Red Hat is calling on distributors, ISVs, OEMs, system integrators and other partners, potential or existing, to discuss with each other and gain access to Red Hat’s top execs. Platinum and gold plus sponsors, IBM and HP respectively, will also be attending.

The company asserts, in a tone which would not sound out of place read by Genesis P Orridge over an abrasive and menacing tape loop: “The Red Hat EMEA Partner Conference will be comprised of three pillars. Pillar one is built on datacentre integration with the key themes of partner enablement and IT modernization. Pillar two is built around middleware and the requirement to migrate legacy applications in an open environment. The third pillar focuses on solving the new workload challenges inherent in open hybrid cloud and big data environments.”

HP Software UK in channel push

HPHP’s channel director for UK & Ireland has said the channel is crucial to expanding business in the territory – while also handing ten percent of direct sales over to resellers.

HP Software has lofty plans to double its size and this will mean a slight strategic shift in how the division operates.

Speaking at an HP event, CRN reports Toffis acknowledged the channel business share is leaning on direct sales.

Toffis pointed out that partners are key to the company’s aggressive growth strategy, not just in the UK, but worldwide. “We know we can’t do that without partners,” Toffis said. “We need partners to help support us in the growth and we’re investing to be able to do that”.

Recently, HP tinkered with its Partner One T&Cs, slashing the amount of certifications required by half, in a bid to bring in more channel partners.

At the moment, HP’s UK, France and German operations mostly run through direct sales, but here in Britain over half of all sales do involve a partner on some level.

Last year, HP announced its intentions to introduce a One HP strategy across the board – that is, to unify the operations of its many, many divisions and simplify the way each of these engages with partners. HP execs, speaking with ChannelEye, have individually confirmed this is on track, and so we could expect to see similar movements across other UK&I market segments.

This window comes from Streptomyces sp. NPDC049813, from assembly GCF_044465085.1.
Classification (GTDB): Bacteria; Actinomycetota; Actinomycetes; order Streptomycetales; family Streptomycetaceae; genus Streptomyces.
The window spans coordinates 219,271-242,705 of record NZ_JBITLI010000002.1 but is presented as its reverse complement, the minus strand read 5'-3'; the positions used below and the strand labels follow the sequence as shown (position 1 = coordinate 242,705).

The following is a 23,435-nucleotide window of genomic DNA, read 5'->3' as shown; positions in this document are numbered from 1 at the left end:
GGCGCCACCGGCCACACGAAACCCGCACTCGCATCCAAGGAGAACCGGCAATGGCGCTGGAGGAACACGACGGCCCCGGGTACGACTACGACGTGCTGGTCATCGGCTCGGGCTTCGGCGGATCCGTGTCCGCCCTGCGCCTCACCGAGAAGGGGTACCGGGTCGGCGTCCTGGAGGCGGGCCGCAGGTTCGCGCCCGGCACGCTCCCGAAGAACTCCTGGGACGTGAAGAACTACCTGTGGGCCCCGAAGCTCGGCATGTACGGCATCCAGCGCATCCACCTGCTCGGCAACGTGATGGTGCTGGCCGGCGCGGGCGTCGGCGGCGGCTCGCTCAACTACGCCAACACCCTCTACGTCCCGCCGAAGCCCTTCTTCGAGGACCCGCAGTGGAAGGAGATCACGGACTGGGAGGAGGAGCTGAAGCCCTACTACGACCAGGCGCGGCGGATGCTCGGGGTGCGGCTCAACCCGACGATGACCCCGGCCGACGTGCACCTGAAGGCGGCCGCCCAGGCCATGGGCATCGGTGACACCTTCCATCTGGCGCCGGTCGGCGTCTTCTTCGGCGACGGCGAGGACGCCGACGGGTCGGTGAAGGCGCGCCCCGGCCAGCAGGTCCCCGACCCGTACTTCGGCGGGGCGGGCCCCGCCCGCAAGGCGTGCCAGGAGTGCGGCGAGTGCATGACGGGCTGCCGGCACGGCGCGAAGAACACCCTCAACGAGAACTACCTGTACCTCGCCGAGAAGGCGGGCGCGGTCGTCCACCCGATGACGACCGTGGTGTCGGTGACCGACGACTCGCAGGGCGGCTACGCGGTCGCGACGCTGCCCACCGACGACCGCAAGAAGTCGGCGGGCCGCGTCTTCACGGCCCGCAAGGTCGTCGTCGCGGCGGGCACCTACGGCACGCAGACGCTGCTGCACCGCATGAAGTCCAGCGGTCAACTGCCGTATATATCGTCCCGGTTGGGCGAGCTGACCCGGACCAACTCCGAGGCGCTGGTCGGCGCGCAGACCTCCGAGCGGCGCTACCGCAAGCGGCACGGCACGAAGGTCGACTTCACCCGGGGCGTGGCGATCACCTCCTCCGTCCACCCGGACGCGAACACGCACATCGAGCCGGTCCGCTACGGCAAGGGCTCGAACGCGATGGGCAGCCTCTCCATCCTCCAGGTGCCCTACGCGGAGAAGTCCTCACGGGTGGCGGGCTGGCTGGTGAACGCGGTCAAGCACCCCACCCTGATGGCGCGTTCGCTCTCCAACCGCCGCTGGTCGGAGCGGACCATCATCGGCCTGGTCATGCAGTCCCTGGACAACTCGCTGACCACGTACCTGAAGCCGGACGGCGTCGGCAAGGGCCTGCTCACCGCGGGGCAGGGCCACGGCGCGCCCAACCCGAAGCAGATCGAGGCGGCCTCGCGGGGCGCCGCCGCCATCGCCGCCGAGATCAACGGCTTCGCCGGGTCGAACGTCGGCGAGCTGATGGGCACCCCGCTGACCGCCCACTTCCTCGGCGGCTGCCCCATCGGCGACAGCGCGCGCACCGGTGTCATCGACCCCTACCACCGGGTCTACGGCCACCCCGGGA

Carphone Warehouse to become tablet warehouse

kate-mossCarphone Warehouse is planning to expand its tablet offering this year, following strong demand in 2012. The company saw plenty of growth in tablets in the latter half of the year, hence it is planning to invest more and grow market share in tablets.

Carphone Warehouse said it will continue to develop the tablet category, both through standalone sales and handset/tablet bundles.

“The development of 4G services is expected to improve download speeds significantly and therefore to stimulate demand for tablets with connectivity to mobile networks as well as wi-fi services,” the company said. “We achieved increased relevance in the tablet market, in part through bundling with mobile phone connections. During the year, we have increased our market share across all our categories and further built our trusted brand. “

As one of the leading retailers in the ever growing mobile sector, Carphone Warehouse had a rather good year. In its annual financial report, the company revealed an 11.5 percent spike in generated revenues, although earnings rose just slightly.

Earlier this week the company also announced that it has enlisted Kate Moss to design a range of smartphone and tablet covers, as part of its new “fashion tech” line of accessories. Not exactly relevant, but it gives us a good excuse to use a gorgeous thumbnail.

Ingram Micro Mobility could go MVNO

ingram-micro-mobilityIngram Micro Mobility is looking into the possibility of launching its own MVNO, which could help it fuel further mobile growth in the UK. Ingram Micro’s UK and Ireland VP James Bannister told Mobile News that the company is actively looking for new ways to boost mobile revenue.